You're about to spend four years of your life on a college campus; you need to make sure it feels right. So hit the road—we did! We took three typical road trips: East Coast, West Coast, and in between. By the way, college visits don't have to mean hours on the interstate. Use our Directory to locate schools near you and walk through the gates. You may find what you're looking for.
The Keystone State is blessed with a huge choice of colleges. The Philadelphia region rivals the Boston area as a home for top-notch schools; dead center, Penn State is the pride of the public higher education system. But western Pennsylvania offers an equally impressive variety of colleges. We visited four: two urban campuses in Pittsburgh and two in more rural settings.
A few miles east of downtown, Pitt is a big school embedded within the larger cityscape. It is a campus divided: "upper campus," mostly residential, is a short hike up the hill from "lower campus," home to the academic buildings and the commercial strip along Forbes Avenue. About 50 percent of freshmen are placed in the Towers on lower campus (not glamorous but a good way to meet people), but most upperclassmen migrate off campus. The school is competitive; its acceptance rate is 56 percent.
English, political science, and biology are all top picks for undergrads. So is psychology, a robust department much in demand by other majors. "My real focus is business marketing," explains Brant Hawk of his dual major in business and psychology. "But I figured you have to know how a consumer thinks to market to them." Hawk will graduate next spring; he is interning at the International Business Center at Pitt's business school, designing online surveys to gauge student opinion on Pitt's study- abroad program and help improve it.
The Cathedral of Learning, 535 feet tall, is the campus centerpiece. A double staircase and arched entryway lead to a Gothic-style interior and classrooms commemorating the cultural histories of 27 nations (ever wondered what a sixth-century oratory from Ireland's Golden Age looks like?). Two floors with a spectacular view house Pitt's Honors College, one of the university's crown jewels (think 1400 on your SATs and top 5 percent of your graduating class). The three full-time Honors College advisers work closely with students, and sometimes the school even funds pet projects. "We are the receivers of crazy ideas," says Honors College Dean Alec Stewart.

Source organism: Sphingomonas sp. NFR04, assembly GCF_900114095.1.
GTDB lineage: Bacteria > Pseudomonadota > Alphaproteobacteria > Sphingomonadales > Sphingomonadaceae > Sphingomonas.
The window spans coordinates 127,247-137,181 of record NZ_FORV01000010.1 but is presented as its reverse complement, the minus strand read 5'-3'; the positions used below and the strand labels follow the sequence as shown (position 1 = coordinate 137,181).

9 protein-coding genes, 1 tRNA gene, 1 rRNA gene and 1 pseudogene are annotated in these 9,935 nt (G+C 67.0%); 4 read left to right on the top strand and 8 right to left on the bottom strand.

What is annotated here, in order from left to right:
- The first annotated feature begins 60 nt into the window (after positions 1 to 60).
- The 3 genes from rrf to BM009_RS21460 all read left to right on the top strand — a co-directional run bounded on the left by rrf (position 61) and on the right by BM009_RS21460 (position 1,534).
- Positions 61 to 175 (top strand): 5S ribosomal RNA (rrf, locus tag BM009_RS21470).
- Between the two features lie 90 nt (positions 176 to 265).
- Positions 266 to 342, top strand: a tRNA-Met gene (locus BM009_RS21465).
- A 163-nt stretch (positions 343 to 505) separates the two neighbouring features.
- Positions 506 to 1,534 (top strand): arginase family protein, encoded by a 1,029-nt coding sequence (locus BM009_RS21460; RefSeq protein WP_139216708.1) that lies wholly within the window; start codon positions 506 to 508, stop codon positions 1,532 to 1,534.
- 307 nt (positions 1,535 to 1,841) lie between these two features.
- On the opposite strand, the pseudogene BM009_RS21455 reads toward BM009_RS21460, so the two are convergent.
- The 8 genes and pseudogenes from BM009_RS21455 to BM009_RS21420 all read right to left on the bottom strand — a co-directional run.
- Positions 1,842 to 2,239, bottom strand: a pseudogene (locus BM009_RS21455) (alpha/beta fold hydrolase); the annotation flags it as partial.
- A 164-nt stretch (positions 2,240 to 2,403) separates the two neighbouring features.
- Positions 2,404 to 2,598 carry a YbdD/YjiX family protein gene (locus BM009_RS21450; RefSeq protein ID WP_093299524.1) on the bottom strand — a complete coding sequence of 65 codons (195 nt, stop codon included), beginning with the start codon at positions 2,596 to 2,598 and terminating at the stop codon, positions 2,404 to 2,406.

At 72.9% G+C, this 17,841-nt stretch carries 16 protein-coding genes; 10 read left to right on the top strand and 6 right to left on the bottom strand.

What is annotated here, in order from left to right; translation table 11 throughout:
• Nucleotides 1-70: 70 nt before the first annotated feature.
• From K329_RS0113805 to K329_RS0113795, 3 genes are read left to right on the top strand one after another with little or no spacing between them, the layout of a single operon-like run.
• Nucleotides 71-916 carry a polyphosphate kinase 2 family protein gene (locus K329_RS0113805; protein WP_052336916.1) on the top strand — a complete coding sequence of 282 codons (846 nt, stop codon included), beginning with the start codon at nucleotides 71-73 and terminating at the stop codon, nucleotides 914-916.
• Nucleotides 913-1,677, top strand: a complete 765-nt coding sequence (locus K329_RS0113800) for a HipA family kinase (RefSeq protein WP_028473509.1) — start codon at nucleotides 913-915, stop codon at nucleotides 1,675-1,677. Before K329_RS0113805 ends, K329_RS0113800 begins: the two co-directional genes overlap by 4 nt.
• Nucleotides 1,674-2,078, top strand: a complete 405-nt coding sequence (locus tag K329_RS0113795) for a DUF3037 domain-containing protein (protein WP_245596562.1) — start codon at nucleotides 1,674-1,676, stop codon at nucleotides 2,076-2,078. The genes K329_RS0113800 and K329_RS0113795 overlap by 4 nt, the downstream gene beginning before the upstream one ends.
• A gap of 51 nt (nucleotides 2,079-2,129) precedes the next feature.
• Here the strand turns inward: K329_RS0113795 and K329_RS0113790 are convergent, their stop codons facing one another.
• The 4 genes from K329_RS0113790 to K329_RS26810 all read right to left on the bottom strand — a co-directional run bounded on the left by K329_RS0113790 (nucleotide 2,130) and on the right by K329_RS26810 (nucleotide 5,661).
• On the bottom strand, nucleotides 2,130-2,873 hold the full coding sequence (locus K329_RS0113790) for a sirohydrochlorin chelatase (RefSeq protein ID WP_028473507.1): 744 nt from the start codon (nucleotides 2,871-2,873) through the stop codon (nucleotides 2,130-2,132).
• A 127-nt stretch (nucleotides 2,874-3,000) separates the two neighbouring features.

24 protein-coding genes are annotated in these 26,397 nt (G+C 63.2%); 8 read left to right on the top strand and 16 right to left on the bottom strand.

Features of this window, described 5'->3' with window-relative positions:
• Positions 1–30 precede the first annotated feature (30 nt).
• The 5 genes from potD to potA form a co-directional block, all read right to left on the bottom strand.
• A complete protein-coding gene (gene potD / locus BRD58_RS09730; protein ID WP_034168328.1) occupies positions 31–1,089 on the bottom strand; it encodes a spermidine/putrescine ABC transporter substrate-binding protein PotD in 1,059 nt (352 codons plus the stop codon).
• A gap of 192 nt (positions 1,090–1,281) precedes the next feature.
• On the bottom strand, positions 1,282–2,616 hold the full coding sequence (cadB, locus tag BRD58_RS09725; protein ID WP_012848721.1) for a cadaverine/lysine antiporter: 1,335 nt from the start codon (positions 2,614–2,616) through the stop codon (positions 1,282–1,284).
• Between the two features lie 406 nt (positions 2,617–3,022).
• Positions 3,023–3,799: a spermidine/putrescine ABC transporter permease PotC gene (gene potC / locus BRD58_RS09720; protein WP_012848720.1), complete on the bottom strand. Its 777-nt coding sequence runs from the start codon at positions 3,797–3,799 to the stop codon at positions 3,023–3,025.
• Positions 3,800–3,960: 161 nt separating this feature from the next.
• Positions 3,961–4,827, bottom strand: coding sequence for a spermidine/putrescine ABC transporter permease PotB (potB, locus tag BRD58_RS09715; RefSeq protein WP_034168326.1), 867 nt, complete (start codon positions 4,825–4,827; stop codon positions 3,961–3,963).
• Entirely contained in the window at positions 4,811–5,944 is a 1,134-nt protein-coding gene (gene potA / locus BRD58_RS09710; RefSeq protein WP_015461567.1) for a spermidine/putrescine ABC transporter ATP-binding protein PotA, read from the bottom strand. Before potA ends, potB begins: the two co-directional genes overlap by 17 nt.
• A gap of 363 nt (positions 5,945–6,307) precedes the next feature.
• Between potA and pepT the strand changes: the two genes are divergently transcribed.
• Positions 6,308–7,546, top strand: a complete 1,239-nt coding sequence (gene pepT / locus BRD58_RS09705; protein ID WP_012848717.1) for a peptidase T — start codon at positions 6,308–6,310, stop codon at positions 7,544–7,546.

Another trademark building, much more modern, is the Petersen Events Center, perched atop the hilly streets of upper campus in Pittsburgh's Oakland neighborhood. It offers a workout area with a wide-window view of the city. Pitt's high-profile sports teams attract strong support; men's basketball has a following so wild that the fan section has been nicknamed "the Oakland Zoo."
Being in a major metropolis has academic advantages: Pitt's standout medical program draws on massive resources from surrounding hospitals. But there's a danger of getting lost in the crowd, especially when it comes to advising. "No one's going to hound you," says Victoria Lee, a junior. "You have to take the initiative." On the plus side, the school offers plenty of distractions and an active party life: Pitt bashes often attract students from up the street at more restrained Carnegie Mellon.
More About the University of Pittsburgh
Plus factor: Cross-registration with nine neighboring schools
Undergrad enrollment, fall '07: 17,208
Est. annual cost, '07-'08 (tuition, fees, room and board): in state: $21,176; out of state: $30,686
Western Pennsylvania Road Trip
- Washington and Jefferson College
- University of Pittsburgh
- Indiana University of Pennsylvania
- Carnegie Mellon University